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Alejandro Reyes APEC '99: Day Seven
Men - and One Woman - in Black
By ALEJANDRO REYES Auckland


also:
Key Points of the Declaration
East Timor Update


September 15, 1999
Web posted at 7:30 p.m. Hong Kong time, 7:30 a.m. EDT


    THE APEC SUMMIT
APEC '99 by the Numbers

Day Seven
Men - and One Woman - in Black
- Monday, Sept. 13, 1999

Day Six
On the Diplomatic Trail With Thailand's Chuan Leekpai
- Sunday, Sept. 12, 1999

Day Five
Days of Diplomacy
- Saturday, Sept. 11, 1999

Day Four
Even before he arrives, Bill Clinton makes his presence felt
- Friday, Sept. 10, 1999

Day Three
East Timor, Trade Talks, Clinton - and What The Leaders Will Wear
- Thursday, Sept. 9, 1999

Day Two: The Missing Agenda
Between East Timor and impending Sino-U.S. talks, the real business of APEC is being pushed aside
- Wednesday, Sept. 8, 1999

Day One
The hosts spend big to put their best foot forward. But will the Timor situation rain on Auckland's parade?
- Tuesday, Sept. 7, 1999

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Everybody had only one question as they watched John Howard's motorcade slide up the long driveway to the Auckland Museum - what will the Australian prime minister be wearing? The answer: a merino wool long-sleeved polo shirt with a lined padded yachting jacket. The whole ensemble was in New Zealand's team color, black. On the jacket, an embroidered fern leaf (another national symbol) in white. When the Australian prime minister stepped into the museum lobby to meet New Zealand counterpart Jenny Shipley, he may have looked a little embarrassed to be photographed wearing the All-Black attire, lest he be branded a traitor to his home sports teams. Bill Clinton arrived holding his jacket over his shoulder, looking relaxed and unperturbed by the rain and wind.

The 21 leaders gathered in the museum for their "retreat," an informal closed-door meeting just among themselves, though advisers are not far away. They have two sessions - one in the morning, another after lunch. This is the culmination of the APEC week and, indeed, of the organization's calendar. The leaders discuss various issues put to them by their officials and ministers, particularly any matters that remain to be resolved. And they put the final touches on the declaration or communiqué that is issued at the end of the day. Finally, the group poses with arms linked for the usual official photograph.

At 4 p.m., they emerged from their conclave. Shipley, as host, read a summary of the declaration, dubbed "The Auckland Challenge." The PM, the only woman among the pack, sported a black turtle neck and a silver fern brooch, instead of the embroidered patch. "Our meeting marks ten years of unprecedented cooperation throughout APEC," she said. "This year we have sought to create a strong platform for our second decade."  

Key Points of the Declaration
APEC  •  Leaders are committed to continuing economic reforms and are aware of the risks to the region's recovery.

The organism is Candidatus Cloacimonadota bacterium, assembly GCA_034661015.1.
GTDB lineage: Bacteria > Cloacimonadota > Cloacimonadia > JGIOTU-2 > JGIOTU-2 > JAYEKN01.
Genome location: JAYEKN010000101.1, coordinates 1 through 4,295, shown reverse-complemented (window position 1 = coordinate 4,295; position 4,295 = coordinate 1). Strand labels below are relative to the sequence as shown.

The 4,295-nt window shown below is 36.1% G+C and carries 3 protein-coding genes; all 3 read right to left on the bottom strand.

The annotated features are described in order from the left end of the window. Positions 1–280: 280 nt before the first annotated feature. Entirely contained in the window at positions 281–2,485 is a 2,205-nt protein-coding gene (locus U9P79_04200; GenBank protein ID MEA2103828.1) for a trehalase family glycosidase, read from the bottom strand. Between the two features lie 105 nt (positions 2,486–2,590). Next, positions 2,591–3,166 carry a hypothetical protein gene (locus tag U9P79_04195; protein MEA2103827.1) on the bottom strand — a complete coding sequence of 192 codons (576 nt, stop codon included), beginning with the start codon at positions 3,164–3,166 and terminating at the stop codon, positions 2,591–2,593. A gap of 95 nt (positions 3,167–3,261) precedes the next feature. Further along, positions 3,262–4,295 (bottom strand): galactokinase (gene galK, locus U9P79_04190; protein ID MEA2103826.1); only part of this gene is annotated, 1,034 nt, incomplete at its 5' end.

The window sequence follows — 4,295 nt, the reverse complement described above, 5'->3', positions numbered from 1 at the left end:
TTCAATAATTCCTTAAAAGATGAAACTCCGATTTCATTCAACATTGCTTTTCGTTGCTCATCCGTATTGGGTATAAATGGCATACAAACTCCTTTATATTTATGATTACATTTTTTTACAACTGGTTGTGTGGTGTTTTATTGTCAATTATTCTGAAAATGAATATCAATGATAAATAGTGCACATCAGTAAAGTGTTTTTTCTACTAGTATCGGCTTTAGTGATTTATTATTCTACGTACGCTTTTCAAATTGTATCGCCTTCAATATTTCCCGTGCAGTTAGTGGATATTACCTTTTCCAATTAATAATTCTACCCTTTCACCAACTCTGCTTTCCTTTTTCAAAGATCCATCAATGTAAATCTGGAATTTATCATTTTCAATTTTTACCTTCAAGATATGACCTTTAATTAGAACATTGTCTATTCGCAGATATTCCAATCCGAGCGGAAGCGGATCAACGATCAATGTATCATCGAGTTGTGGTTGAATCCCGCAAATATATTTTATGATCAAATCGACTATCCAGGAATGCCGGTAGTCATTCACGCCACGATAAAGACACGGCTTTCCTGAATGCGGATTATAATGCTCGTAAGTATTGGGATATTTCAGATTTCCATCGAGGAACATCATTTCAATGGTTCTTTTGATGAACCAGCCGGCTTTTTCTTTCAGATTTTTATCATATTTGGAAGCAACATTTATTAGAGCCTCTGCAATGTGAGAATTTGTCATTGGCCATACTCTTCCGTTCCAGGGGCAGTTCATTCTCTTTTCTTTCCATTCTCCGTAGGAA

•  APEC renews its commitment to the Bogor goals of free and open trade and investment by 2010 for developed economies and 2020 for developing ones. Members will make their "individual action plans," or blueprints for meeting the Bogor target, "more specific, transparent, and comprehensive." Ministers will give priority to improving trade facilitation and eliminating non-tariff impediments to trade.

 •  The group will work to strengthen its markets and its financial and banking sectors. It is launching an initiative to develop a set of banking standards which may be adopted APEC-wide.

 •  APEC is committed to the launch of a new round of multilateral trade negotiations. The declaration does not specify exactly when a new round should begin, though it is expected to be launched at the World Trade Organization's ministerial conference in Seattle in late November. This new round should be comprehensive and be wound up within three years "as a single package." APEC leaders support the abolition of agricultural export subsidies and the accession to the WTO of those APEC economies that are not yet members of the global trade body (Russia, Vietnam, China and Taiwan).

 •  The leaders agreed to recommendations from the APEC Business Advisory Council to further liberalize air services in the Pacific Rim.

 •  APEC must do more to win the trust of citizens. "We challenge our economies to strengthen our markets," said Shipley. "We challenge the world to move to freer trade. And we challenge ourselves as leaders to bring our people with us to broaden support for the work of APEC." Concluded the PM: "That is the Auckland challenge. We accept that challenge today."

 

East Timor Update
With the Indonesian decision late Sept. 12 to allow a U.N. peacekeeping force in East Timor, leaders concentrated on APEC's official economic agenda and did not discuss the troubled province. With the diplomatic focus shifting to New York - Indonesian Foreign Minister Ali Alatas is due at the U.N. headquarters - the issue now is the composition of the force. Indonesia would prefer an Asian-led contingent, but that wish may not be feasible. Before leaving his hotel for the leaders' retreat, Clinton stressed that Jakarta could not dictate any conditions to the U.N. The 5,000-7,000-strong multinational force is likely to be led by Australia, with the U.S. offering only a few hundred troops to provide only logistical support.


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